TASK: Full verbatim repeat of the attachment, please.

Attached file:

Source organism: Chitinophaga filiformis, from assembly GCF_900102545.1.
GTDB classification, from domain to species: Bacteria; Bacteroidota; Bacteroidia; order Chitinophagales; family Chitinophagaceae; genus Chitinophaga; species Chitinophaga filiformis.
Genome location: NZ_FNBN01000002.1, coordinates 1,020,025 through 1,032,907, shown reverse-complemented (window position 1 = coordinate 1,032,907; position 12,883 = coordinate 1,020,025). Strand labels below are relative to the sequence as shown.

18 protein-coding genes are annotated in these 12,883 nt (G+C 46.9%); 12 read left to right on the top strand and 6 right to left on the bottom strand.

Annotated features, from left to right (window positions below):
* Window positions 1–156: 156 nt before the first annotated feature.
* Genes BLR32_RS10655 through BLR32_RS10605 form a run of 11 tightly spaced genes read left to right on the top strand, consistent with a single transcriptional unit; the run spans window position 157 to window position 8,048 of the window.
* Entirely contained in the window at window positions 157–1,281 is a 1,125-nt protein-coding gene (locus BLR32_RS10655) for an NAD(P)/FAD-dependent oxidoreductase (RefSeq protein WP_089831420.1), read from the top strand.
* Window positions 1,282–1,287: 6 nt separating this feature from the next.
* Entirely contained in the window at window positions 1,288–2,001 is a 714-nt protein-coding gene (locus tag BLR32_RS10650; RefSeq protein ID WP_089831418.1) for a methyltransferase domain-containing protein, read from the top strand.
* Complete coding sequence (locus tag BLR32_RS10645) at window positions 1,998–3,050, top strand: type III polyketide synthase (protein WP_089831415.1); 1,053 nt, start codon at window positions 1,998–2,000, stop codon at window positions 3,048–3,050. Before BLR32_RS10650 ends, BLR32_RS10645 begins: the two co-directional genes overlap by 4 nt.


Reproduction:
Source organism: Chitinophaga filiformis, from assembly GCF_900102545.1.
GTDB classification, from domain to species: Bacteria; Bacteroidota; Bacteroidia; order Chitinophagales; family Chitinophagaceae; genus Chitinophaga; species Chitinophaga filiformis.
Genome location: NZ_FNBN01000002.1, coordinates 1,020,025 through 1,032,907, shown reverse-complemented (window position 1 = coordinate 1,032,907; position 12,883 = coordinate 1,020,025). Strand labels below are relative to the sequence as shown.

18 protein-coding genes are annotated in these 12,883 nt (G+C 46.9%); 12 read left to right on the top strand and 6 right to left on the bottom strand.

Annotated features, from left to right (window positions below):
* Window positions 1–156: 156 nt before the first annotated feature.
* Genes BLR32_RS10655 through BLR32_RS10605 form a run of 11 tightly spaced genes read left to right on the top strand, consistent with a single transcriptional unit; the run spans window position 157 to window position 8,048 of the window.
* Entirely contained in the window at window positions 157–1,281 is a 1,125-nt protein-coding gene (locus BLR32_RS10655) for an NAD(P)/FAD-dependent oxidoreductase (RefSeq protein WP_089831420.1), read from the top strand.
* Window positions 1,282–1,287: 6 nt separating this feature from the next.
* Entirely contained in the window at window positions 1,288–2,001 is a 714-nt protein-coding gene (locus tag BLR32_RS10650; RefSeq protein ID WP_089831418.1) for a methyltransferase domain-containing protein, read from the top strand.
* Complete coding sequence (locus tag BLR32_RS10645) at window positions 1,998–3,050, top strand: type III polyketide synthase (protein WP_089831415.1); 1,053 nt, start codon at window positions 1,998–2,000, stop codon at window positions 3,048–3,050. Before BLR32_RS10650 ends, BLR32_RS10645 begins: the two co-directional genes overlap by 4 nt.